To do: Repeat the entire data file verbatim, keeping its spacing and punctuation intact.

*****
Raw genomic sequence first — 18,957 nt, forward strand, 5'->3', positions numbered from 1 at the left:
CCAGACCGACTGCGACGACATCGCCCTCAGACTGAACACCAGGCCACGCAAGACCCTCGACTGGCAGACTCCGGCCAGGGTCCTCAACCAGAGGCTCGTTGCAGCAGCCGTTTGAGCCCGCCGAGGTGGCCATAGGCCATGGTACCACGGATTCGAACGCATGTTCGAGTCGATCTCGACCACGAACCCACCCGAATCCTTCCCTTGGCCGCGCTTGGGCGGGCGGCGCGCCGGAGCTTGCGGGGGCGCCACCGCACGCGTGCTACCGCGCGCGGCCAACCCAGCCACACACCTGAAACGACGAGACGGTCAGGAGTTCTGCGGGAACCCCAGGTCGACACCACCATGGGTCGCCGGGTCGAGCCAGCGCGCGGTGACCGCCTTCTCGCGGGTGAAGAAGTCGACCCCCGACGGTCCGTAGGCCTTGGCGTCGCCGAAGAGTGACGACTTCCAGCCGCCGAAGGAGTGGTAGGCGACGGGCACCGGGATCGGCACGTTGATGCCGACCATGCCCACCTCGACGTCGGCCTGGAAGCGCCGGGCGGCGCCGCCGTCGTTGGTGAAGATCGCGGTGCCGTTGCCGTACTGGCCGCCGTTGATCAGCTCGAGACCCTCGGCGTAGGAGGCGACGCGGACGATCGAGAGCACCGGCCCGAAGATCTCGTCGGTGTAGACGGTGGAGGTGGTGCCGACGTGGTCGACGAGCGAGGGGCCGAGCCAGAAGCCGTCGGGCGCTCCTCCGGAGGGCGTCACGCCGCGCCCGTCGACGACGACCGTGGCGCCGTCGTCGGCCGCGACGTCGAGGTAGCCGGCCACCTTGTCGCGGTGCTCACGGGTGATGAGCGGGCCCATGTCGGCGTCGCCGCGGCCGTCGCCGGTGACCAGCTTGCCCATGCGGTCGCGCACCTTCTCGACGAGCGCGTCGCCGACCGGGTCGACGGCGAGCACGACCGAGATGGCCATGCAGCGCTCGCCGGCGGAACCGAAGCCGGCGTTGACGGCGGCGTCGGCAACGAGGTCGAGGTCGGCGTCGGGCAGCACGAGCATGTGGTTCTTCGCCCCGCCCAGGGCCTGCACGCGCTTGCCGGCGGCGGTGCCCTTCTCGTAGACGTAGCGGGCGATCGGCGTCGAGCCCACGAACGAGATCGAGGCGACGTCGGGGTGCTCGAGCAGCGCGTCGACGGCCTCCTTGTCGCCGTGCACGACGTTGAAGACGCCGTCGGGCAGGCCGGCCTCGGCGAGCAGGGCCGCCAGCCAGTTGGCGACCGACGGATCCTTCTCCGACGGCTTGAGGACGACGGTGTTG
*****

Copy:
Raw genomic sequence first — 18,957 nt, forward strand, 5'->3', positions numbered from 1 at the left:
CCAGACCGACTGCGACGACATCGCCCTCAGACTGAACACCAGGCCACGCAAGACCCTCGACTGGCAGACTCCGGCCAGGGTCCTCAACCAGAGGCTCGTTGCAGCAGCCGTTTGAGCCCGCCGAGGTGGCCATAGGCCATGGTACCACGGATTCGAACGCATGTTCGAGTCGATCTCGACCACGAACCCACCCGAATCCTTCCCTTGGCCGCGCTTGGGCGGGCGGCGCGCCGGAGCTTGCGGGGGCGCCACCGCACGCGTGCTACCGCGCGCGGCCAACCCAGCCACACACCTGAAACGACGAGACGGTCAGGAGTTCTGCGGGAACCCCAGGTCGACACCACCATGGGTCGCCGGGTCGAGCCAGCGCGCGGTGACCGCCTTCTCGCGGGTGAAGAAGTCGACCCCCGACGGTCCGTAGGCCTTGGCGTCGCCGAAGAGTGACGACTTCCAGCCGCCGAAGGAGTGGTAGGCGACGGGCACCGGGATCGGCACGTTGATGCCGACCATGCCCACCTCGACGTCGGCCTGGAAGCGCCGGGCGGCGCCGCCGTCGTTGGTGAAGATCGCGGTGCCGTTGCCGTACTGGCCGCCGTTGATCAGCTCGAGACCCTCGGCGTAGGAGGCGACGCGGACGATCGAGAGCACCGGCCCGAAGATCTCGTCGGTGTAGACGGTGGAGGTGGTGCCGACGTGGTCGACGAGCGAGGGGCCGAGCCAGAAGCCGTCGGGCGCTCCTCCGGAGGGCGTCACGCCGCGCCCGTCGACGACGACCGTGGCGCCGTCGTCGGCCGCGACGTCGAGGTAGCCGGCCACCTTGTCGCGGTGCTCACGGGTGATGAGCGGGCCCATGTCGGCGTCGCCGCGGCCGTCGCCGGTGACCAGCTTGCCCATGCGGTCGCGCACCTTCTCGACGAGCGCGTCGCCGACCGGGTCGACGGCGAGCACGACCGAGATGGCCATGCAGCGCTCGCCGGCGGAACCGAAGCCGGCGTTGACGGCGGCGTCGGCAACGAGGTCGAGGTCGGCGTCGGGCAGCACGAGCATGTGGTTCTTCGCCCCGCCCAGGGCCTGCACGCGCTTGCCGGCGGCGGTGCCCTTCTCGTAGACGTAGCGGGCGATCGGCGTCGAGCCCACGAACGAGATCGAGGCGACGTCGGGGTGCTCGAGCAGCGCGTCGACGGCCTCCTTGTCGCCGTGCACGACGTTGAAGACGCCGTCGGGCAGGCCGGCCTCGGCGAGCAGGGCCGCCAGCCAGTTGGCGACCGACGGATCCTTCTCCGACGGCTTGAGGACGACGGTGTTG